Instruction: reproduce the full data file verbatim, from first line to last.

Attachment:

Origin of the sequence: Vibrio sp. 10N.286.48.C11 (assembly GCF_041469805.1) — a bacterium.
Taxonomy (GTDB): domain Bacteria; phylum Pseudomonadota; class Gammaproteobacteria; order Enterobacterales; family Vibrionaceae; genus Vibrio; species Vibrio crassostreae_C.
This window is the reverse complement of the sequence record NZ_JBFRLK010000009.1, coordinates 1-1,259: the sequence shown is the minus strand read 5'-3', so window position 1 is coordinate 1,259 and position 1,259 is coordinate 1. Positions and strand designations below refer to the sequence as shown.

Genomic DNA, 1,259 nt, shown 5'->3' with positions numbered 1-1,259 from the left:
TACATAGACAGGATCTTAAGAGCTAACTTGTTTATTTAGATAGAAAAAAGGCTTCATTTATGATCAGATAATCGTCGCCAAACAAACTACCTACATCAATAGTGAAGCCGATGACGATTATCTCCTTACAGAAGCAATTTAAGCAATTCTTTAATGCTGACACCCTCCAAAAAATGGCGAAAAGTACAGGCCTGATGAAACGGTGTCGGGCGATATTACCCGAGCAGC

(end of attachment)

Origin of the sequence: Vibrio sp. 10N.286.48.C11 (assembly GCF_041469805.1) — a bacterium.
Taxonomy (GTDB): domain Bacteria; phylum Pseudomonadota; class Gammaproteobacteria; order Enterobacterales; family Vibrionaceae; genus Vibrio; species Vibrio crassostreae_C.
This window is the reverse complement of the sequence record NZ_JBFRLK010000009.1, coordinates 1-1,259: the sequence shown is the minus strand read 5'-3', so window position 1 is coordinate 1,259 and position 1,259 is coordinate 1. Positions and strand designations below refer to the sequence as shown.

Genomic DNA, 1,259 nt, shown 5'->3' with positions numbered 1-1,259 from the left:
TACATAGACAGGATCTTAAGAGCTAACTTGTTTATTTAGATAGAAAAAAGGCTTCATTTATGATCAGATAATCGTCGCCAAACAAACTACCTACATCAATAGTGAAGCCGATGACGATTATCTCCTTACAGAAGCAATTTAAGCAATTCTTTAATGCTGACACCCTCCAAAAAATGGCGAAAAGTACAGGCCTGATGAAACGGTGTCGGGCGATATTACCCGAGCAGC